Paul Krugman says that “There are lots of good reasons for the young to sign up” for an Obamacare health insurance plan. Yet he names only one: “it’s the law.” Actually, it’s not, since being unconstitutional, it is illegal, null and void. But when has a policy being unconstitutional ever stopped the government from using force to implement it? As Krugman knows, the reason the young are supposed to sign up is because they are generally healthier and must be made to pay higher premiums in order to subsidize the costs of care for the sick.
Krugman also comments on the debacle of HealthCare.gov:
And pay no attention to polls suggesting that the young are now down on the whole thing — those polls are colored by the IT mess of October-November, which is not where we are now.
That’s right, now we are well into the IT mess of December!
In another blog post, Krugman writes:
On both the healthcare and inflation fronts, what you have to conclude is that there are a large number of people who find reality — the reality that governments are actually pretty good at providing health insurance, that fiat money can be a useful tool of economic management rather than the road to socialist disaster — just unacceptable.
What planet is he living on? The government’s efforts to centrally plan our health care for us has been a complete disaster. Government intervention and elimination of any semblance of real market prices is why health care costs are so unaffordable in the first place. Obamacare does nothing to address the actual causes of the rising costs of health care. It attempts to keep insurance “affordable” by eliminating competition and limiting consumer choice. Insurers are trying to keep premiums down by having government force young and healthy people by a plan, as already noted, and by creating smaller networks of doctors willing to accept lower rates to provide health care, meaning that many people will have to pay out of pocket if they want to continue to see their own doctor — notwithstanding Obama’s lies that if people liked their old plans, they could keep them, and if they liked their doctor, they could keep him.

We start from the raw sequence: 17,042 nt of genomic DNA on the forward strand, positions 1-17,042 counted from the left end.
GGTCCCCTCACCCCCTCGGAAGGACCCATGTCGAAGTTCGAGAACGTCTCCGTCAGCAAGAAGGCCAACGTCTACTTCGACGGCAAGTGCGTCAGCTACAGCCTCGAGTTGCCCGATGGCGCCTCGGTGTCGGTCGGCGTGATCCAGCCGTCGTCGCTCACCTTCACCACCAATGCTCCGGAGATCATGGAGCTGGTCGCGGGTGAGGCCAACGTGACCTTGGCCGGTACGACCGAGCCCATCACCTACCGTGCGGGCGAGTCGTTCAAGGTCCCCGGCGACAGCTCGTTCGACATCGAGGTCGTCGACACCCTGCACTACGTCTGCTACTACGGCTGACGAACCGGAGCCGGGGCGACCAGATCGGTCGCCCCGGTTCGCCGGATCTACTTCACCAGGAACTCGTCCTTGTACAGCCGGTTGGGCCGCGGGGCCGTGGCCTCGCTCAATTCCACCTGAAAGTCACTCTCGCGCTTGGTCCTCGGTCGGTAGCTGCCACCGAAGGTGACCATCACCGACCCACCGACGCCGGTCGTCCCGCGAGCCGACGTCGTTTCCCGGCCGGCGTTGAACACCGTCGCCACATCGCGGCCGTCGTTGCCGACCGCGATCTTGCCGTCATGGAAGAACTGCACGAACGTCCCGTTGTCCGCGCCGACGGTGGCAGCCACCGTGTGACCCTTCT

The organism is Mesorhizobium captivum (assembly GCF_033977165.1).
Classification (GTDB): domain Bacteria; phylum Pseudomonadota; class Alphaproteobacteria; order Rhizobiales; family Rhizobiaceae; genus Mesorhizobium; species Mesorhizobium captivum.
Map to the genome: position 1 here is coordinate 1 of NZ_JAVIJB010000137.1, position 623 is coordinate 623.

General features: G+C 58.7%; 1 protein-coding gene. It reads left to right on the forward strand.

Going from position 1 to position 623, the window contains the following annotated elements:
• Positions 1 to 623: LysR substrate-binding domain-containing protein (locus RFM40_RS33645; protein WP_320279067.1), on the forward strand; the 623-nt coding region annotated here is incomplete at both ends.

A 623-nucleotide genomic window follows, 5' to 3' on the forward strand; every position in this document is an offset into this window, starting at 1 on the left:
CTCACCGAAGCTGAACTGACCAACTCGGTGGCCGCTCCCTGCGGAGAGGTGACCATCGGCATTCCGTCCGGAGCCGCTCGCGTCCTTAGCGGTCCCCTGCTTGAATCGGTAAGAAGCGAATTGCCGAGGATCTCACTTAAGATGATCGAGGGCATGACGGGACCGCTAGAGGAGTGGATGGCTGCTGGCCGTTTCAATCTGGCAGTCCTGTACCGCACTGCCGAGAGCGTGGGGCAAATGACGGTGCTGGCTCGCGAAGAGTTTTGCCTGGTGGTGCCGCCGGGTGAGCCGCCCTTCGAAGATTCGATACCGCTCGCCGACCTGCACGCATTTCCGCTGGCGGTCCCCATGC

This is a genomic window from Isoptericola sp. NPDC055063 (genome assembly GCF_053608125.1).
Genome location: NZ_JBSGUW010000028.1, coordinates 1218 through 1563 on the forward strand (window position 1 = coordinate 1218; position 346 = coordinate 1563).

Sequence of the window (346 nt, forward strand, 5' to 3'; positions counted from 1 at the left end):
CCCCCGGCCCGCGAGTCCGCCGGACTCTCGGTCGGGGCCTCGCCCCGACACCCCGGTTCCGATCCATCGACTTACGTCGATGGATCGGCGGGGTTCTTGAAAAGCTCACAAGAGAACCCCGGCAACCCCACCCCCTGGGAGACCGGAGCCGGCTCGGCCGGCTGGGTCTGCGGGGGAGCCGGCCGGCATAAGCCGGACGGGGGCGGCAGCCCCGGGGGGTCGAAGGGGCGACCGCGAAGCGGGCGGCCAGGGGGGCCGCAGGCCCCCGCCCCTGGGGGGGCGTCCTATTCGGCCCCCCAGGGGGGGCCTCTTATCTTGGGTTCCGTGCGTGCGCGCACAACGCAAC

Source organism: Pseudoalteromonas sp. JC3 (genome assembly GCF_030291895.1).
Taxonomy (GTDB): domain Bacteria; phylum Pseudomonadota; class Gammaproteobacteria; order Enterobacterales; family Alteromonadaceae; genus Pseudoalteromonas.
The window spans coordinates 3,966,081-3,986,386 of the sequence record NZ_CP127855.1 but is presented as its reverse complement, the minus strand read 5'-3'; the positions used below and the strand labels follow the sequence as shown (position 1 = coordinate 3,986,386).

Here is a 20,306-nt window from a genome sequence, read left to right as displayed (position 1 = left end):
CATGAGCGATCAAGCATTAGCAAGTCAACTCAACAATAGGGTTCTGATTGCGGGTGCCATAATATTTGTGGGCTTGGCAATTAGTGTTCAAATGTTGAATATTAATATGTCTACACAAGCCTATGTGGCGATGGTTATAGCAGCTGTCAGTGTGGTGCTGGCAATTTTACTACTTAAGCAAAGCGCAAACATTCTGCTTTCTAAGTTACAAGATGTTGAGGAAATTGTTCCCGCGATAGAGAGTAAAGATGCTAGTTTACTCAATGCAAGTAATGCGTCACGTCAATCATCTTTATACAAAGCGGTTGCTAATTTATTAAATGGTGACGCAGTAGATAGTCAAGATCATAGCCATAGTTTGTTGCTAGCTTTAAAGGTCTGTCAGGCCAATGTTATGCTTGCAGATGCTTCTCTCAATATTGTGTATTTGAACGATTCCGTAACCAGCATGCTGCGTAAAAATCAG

As for the claim that government central banks are “a useful tool of economic management”, keep in mind that this is the same Paul Krugman who advocated after the bursting of the dot-com bubble that the Federal Reserve create a housing bubble to replace it by printing money to keep interest rates low. For his abysmal record on the housing bubble, see my book Ron Paul vs. Paul Krugman: Austrian vs. Keynesian economics in the financial crisis. The government’s attempts to centrally plan the economy, too, have been incredibly disastrous.